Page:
How to Attempt to Fix a Flat Tire

You know how a to-do item in our modern world can actually take four separate steps, so by the time you cross that one action item off, it’s been 3 weeks?

That’s how fixing my bike tire is going.

I THOUGHT it was going to be simple.

Last week, my tire went flat between the time I got to work and when I went to retrieve it that afternoon.  I figured I’d run over something.  The next day, I searched my house but couldn’t find any bike tire patch kits – I thought I had one but, alas, it has found a way to hide itself somewhere.  Maybe it’s having a drawer-party with all the pens and hair ties I can never find.

This past weekend, I got to a store and bought a bike tire patch kit, and a weird product that guaranteed to patch my tire with bright green sludge.  I was sold on it – squeeze some into my tire, it said, and it would magically fix the tire.

So, there I am, last night after work, patches in hand, sitting on the concrete after having flipped over my bike.  It’s dusk – there’s still daylight left, but not much.  So I’d better hurry, I figure.

I get out the little plastic tools that came with my patch kit, and begin to free one side of the wheel from the rim.  It’s hard work but I persist, and eventually work the tools, and then my fingers, around the wheel.  Then I pull out the flat tire from between the wheel and the rim.  I run inside to get my bike pump – I’ve forgotten in my haste that pivotal component.  Just a few pumps of air, and there’s a hiss!  It’s a pretty obvious hole, and I am pleased.  I grab the patches and the scuffing tool.  The tool looks like a tiny cheese grater – I am suddenly a master chef making a delicious meal with Parmesan shavings on top, not a woman holding a rubber bike tire, sitting on the ground.  Scuffing the tire around the hole is supposed to help the patch stick.  I am pleased at each step that I’m remembering just how to do everything, from watching my uncle patch tires when I was a kid, and seeing it done at a Mike’s Bikes tutorial.

There’s a little sticker of a patch – I peel it off it’s backing and slap it onto the tire.  Blammo.  I just know it’s going to work.  I tuck the tire back into its home, remembering to be careful, as I don’t want the wheel to pinch the rubber tire when I put it back onto the rim.  I tuck the wheel back on with brute force.  The sun is setting – I know I have time to put the goop into the tire, and I want the back-up solution so that it’ll be a guaranteed hole-in-one.  I follow the instructions, and within minutes I am squeezing neon-green goo into my flat tire.  I put the bike pump on, start pumping, and in a minute, I hear the distinct whooshing sound of air as my tire deflates.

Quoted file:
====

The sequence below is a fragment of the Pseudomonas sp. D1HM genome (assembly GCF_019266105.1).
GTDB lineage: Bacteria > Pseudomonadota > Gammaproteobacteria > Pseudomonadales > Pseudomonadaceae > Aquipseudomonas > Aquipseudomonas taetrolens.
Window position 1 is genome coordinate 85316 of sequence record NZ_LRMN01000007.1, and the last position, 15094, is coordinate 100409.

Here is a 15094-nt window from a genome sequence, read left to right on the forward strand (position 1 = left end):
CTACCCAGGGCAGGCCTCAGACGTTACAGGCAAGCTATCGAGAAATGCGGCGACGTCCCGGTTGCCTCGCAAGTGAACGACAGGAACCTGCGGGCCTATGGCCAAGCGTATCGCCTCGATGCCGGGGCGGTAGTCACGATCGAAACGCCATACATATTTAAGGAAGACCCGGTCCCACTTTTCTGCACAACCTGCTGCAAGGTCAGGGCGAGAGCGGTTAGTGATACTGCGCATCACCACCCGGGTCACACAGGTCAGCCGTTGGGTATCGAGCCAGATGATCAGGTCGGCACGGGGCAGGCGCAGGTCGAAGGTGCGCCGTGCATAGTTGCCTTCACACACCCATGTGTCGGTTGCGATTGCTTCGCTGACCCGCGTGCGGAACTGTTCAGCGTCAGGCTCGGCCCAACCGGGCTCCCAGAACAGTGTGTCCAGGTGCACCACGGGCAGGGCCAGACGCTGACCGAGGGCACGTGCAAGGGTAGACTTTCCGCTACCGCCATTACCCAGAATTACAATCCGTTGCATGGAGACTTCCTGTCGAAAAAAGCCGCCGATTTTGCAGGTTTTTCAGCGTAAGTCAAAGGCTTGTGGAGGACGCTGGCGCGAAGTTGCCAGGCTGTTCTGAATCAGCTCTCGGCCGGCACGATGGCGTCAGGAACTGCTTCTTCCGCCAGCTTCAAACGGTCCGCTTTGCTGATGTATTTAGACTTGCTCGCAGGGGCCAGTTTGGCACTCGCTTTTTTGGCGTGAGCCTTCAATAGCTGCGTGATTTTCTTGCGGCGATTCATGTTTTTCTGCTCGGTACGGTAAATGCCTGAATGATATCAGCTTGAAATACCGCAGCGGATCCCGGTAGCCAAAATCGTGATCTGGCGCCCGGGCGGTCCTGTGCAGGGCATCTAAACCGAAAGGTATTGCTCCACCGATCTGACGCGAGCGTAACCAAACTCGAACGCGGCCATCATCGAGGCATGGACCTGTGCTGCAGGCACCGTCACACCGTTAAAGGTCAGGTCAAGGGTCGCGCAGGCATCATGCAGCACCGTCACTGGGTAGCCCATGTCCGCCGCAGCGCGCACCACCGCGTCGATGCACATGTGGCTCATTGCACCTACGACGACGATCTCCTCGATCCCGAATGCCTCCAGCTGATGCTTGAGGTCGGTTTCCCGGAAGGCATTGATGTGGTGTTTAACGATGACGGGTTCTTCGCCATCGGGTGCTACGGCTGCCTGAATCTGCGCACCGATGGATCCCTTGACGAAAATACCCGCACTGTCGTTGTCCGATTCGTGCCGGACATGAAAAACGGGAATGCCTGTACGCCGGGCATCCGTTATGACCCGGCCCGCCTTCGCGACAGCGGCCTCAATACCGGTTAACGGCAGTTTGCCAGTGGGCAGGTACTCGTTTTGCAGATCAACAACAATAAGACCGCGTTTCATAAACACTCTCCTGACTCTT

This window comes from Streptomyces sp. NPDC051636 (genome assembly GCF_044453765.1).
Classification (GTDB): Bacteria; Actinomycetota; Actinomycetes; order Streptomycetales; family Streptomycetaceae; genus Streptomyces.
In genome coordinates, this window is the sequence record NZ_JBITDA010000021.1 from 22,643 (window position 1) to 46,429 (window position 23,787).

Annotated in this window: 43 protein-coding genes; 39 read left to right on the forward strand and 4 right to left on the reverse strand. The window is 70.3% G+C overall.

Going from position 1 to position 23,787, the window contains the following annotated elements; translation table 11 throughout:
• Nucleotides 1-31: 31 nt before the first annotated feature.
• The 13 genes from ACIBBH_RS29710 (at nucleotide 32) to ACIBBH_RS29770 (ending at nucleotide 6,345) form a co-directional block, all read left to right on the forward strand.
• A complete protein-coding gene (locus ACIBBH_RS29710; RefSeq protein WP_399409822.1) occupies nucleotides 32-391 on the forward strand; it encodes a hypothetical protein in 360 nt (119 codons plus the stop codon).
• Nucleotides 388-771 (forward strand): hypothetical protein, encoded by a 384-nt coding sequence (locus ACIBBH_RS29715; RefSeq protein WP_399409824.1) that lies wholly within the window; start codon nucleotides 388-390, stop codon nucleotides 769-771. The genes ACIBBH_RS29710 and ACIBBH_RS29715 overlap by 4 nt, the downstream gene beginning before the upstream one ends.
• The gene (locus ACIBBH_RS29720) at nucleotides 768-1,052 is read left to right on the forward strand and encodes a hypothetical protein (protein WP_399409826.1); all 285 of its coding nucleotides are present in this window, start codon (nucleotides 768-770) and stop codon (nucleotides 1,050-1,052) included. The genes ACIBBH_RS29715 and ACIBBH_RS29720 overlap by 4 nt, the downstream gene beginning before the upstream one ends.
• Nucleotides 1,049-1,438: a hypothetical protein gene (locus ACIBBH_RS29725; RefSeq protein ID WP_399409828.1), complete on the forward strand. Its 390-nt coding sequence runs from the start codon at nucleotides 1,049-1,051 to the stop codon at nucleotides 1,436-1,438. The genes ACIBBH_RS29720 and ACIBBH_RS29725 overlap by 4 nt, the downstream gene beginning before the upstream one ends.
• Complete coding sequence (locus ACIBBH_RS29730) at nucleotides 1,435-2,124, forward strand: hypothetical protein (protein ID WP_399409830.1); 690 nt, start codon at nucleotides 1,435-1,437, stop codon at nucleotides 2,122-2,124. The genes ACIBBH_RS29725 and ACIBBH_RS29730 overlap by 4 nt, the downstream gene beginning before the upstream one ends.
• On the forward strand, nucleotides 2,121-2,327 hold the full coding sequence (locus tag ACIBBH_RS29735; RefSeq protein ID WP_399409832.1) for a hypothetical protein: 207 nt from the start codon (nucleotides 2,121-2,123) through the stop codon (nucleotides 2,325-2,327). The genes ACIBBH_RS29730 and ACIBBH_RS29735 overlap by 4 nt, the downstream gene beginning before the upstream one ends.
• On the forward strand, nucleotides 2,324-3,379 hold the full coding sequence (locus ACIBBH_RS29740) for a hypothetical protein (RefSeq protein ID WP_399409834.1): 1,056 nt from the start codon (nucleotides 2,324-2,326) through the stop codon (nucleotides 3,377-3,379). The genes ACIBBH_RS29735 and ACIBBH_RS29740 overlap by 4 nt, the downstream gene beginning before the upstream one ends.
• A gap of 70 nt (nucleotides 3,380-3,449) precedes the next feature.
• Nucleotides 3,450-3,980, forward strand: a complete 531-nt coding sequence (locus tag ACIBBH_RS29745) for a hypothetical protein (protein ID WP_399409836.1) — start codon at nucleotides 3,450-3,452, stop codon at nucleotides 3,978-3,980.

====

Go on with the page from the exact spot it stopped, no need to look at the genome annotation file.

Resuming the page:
No worries, the goop bottle says – the goo holds micro-particles that will be forced right to the hole and will block it, “instantly” fixing my tire.

I roll the tire around, as the instructions say.  It deflates.  I inflate it again, to listen to the whirring sound as the air passes right back out to be free in the world.

My hands got dirty, I made my best effort, but my tire is still flat.

20161025_182656
After all my efforts. My hands collected all the dirt that was on my tire–it’s clean now! Just not (correctly) patched.

That damned bike tire glop didn’t work for shit.

20161025_182720
Slime Tube Sealant is a shitty product.

Luckily, my name stands for victory – it just doesn’t specify how long that’ll take.  I will be back to biking, on a tire that I fixed the flat on myself – eventually!

 

 

 

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